Inside the multitouch FingerWorks tech in Apple's tablet
Steve Jobs kills the stylus
During Apple's year and a half of multitouch development, Jeff Han at New York University's Courant Institute of Mathematical Sciences demonstrated his own independent research into multitouch user interfaces at TED in February 2006. Han's demonstration quickly spread interest in multitouch features.
After seeing the iPhone's debut, Han reportedly said, "The iPhone is absolutely gorgeous, and I've always said, if there ever were a company to bring this kind of technology to the consumer market, it's Apple. I just wish it were a bit bigger so I could really use both of my hands."
At the iPhone's introduction, Steve Jobs boldly announced that stylus-driven interfaces that Microsoft's Gates had hailed just a half decade earlier were no longer worth investigating. "Now, how are we going to communicate this?" Jobs said of the iPhone. "We don't want to carry around a mouse, right? So what are we going to do? Oh, a stylus, right? We're going to use a stylus. No. Who wants a stylus? You have to get em and put em away, and you lose em. Yuck. Nobody wants a stylus. So let's not use a stylus."
We're going to use the best pointing device in the world. We're going to use a pointing device that we're all born with — born with ten of them. We're going to use our fingers. We're going to touch this with our fingers. And we have invented a new technology called multi-touch, which is phenomenal. It works like magic. You don't need a stylus. It's far more accurate than any touch display that's ever been shipped. It ignores unintended touches, it's super-smart. You can do multi-finger gestures on it. And boy, have we patented it."
So we have been very lucky to have brought a few revolutionary user interfaces to the market in our time. First was the mouse. The second was the click wheel. And now, we're going to bring multi-touch to the market. And each of these revolutionary interfaces has made possible a revolutionary product: the Mac, the iPod and now the iPhone."
Competitors react to Apple's touch
Microsoft responded to the iPhone by demonstrating its own multitouch system: a camera-driven, table-top appliance called the Surface, which is designed to act as a large information kiosk that can respond to multiple touch points and to specially barcoded objects placed on it. However, the company has continued to sell a stylus-oriented interface for its ill-fated Tablet PC devices and Windows Mobile smartphones, with promises of a touch-based upgrade repeatedly delayed by technical problems. Windows Mobile 7 with iPhone-like touch features is now expected no sooner than early 2011, a full four years after the iPhone's debut.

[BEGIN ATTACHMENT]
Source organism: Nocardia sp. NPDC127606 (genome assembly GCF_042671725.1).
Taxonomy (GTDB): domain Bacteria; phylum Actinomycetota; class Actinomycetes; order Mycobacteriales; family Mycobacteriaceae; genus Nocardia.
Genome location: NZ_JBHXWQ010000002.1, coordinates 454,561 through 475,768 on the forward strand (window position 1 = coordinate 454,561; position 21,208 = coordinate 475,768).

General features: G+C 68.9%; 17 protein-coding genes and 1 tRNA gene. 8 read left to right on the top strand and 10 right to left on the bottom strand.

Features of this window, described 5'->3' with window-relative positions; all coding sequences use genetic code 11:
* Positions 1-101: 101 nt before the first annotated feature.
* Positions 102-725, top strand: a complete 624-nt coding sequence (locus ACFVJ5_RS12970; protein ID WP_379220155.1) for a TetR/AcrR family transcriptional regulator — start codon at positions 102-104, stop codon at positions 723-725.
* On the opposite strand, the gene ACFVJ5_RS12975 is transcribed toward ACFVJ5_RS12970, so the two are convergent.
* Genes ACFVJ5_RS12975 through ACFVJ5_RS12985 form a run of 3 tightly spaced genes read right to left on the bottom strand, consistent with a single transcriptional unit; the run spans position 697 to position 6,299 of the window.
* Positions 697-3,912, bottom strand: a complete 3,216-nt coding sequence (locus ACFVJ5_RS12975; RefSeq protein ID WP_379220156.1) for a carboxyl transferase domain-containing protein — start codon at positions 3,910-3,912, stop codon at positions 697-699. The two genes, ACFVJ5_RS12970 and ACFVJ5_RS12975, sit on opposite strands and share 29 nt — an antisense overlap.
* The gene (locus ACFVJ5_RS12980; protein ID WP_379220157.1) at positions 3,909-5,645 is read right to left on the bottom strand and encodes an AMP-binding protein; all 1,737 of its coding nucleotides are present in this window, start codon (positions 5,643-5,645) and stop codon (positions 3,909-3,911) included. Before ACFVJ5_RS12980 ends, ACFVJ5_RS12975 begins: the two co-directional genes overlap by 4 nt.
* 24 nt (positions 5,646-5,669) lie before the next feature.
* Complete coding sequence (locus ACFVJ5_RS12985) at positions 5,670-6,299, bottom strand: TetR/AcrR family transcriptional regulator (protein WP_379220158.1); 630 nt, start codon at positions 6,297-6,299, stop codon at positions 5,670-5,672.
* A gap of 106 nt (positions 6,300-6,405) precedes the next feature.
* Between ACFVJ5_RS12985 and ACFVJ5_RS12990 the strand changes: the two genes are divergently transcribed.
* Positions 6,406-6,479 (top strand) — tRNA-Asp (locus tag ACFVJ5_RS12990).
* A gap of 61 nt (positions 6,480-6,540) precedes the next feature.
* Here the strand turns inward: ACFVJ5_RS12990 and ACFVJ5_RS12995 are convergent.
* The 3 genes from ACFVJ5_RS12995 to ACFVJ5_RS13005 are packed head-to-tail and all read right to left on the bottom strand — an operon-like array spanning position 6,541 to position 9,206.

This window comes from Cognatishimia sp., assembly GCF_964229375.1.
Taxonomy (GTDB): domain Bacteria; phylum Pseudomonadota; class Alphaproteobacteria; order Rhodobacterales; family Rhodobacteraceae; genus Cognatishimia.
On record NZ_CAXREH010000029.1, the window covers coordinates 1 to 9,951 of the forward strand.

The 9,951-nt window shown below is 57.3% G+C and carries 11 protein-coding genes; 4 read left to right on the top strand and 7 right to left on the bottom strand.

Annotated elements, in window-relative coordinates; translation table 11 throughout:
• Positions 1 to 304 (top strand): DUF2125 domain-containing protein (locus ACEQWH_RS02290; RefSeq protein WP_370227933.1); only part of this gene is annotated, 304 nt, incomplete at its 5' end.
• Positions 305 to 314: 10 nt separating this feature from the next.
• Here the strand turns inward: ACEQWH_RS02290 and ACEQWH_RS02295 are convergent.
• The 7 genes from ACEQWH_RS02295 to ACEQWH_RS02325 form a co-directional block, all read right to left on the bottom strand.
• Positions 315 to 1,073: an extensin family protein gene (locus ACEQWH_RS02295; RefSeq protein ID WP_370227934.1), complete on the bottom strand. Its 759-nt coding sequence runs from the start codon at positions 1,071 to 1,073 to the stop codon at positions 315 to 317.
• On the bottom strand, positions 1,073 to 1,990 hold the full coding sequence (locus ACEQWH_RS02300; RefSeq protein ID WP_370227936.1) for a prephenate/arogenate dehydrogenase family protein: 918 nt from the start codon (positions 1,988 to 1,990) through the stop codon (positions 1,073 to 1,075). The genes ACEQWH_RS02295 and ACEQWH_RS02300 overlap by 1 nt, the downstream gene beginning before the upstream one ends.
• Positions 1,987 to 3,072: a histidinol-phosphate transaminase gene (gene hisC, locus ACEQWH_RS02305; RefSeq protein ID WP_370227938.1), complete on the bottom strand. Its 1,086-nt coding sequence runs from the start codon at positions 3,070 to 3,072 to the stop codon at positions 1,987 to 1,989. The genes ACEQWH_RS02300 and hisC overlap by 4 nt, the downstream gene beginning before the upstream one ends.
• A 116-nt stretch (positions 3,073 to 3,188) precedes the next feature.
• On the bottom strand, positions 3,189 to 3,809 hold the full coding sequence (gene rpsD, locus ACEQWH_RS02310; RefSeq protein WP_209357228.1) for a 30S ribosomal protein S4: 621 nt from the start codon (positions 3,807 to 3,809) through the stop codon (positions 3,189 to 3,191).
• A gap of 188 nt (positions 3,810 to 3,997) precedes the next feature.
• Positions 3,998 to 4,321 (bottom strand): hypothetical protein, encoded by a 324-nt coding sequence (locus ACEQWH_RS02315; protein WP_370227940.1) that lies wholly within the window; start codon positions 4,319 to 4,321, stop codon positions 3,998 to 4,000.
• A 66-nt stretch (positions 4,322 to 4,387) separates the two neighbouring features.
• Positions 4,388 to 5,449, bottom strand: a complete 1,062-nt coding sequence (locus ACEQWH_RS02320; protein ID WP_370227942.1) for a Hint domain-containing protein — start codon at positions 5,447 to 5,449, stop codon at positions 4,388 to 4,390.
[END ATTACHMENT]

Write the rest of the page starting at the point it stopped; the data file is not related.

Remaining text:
Despite far more limited resources and failing fortunes, Palm was able to deliver its own multitouch device in the Palm Pre just three years after the iPhone. Palm's development team greatly benefitted from an infusion of Apple talent, from executive Jon Rubinstein to iPhone engineers looking to work on new projects outside of Apple.
In addition to Palm and Microsoft, other companies have also found it difficult to follow Apple's footsteps without also infringing upon its patented technology. RIM found its development of the iPhone-like BlackBerry Storm to be both challenging and problematic, while Google has cautiously worked to take its Android "Windows Mobile-killer" and modify it to work more like the iPhone, without also running into any multitouch grievances with Apple. The original Android prototypes were Windows Mobile-like devices with lots of physical buttons; years later, they are looking more and more like the iPhone, with expanded use of touch interface features.
The future of touch
Outside of smartphones, Apple has also applied its multitouch technology in MacBook trackpads and the new Magic Mouse. Both are rather conservative implementations of multitouch gestures which don't require much specialized training from users. For its tablet and future trackpad devices, Apple may introduce a new layer of sophistication in multitouch gestures. Patent filings suggest the possibility of a new interface that manipulates objects represented in a deep three dimensional space.
It's also possible Apple may release an advanced keyboard along the lines of FingerWorks' original TouchStream, presenting a flat touchpad with zero force, multitouch input. The company has steadily rolled out multitouch trackpad enhancements for its MacBook line, but has a long ways to go before it match the fancy gestures (with potential to learn programmable functions) that FingerWorks supported in its iGesture Pad and TouchStream keyboards. FingerWork's devices could enter modes suited to specific applications, such as games, Maya or Photoshop; or specific uses, including general desktop control, search, text selection and styling, and browsing functions.
Many critics initially assailed the iPhone's virtual keyboard, but the popularity of Apple's smartphone since suggests tremendous potential for new applications of multitouch interfaces that augment or even replace the conventional mechanical keyboard. In addition to helping users avoid RSI damage, touch sensitive input allows for a complex vocabulary of gestures, the input typing speed of a keyboard, the pointing accuracy of a mouse, and a customizable degree of complexity scaling from the needs of basic users to very advanced, specialized functionality.
The advantages of touch-driven interfaces are clear, and suggest lots of potential for future applications in both mobile devices and desktop systems. Apple certainly isn't alone in working to productize and deliver new technology in the category of multitouch devices, but the future of touch interfaces may make a big leap next week with Apple's expected tablet introduction.
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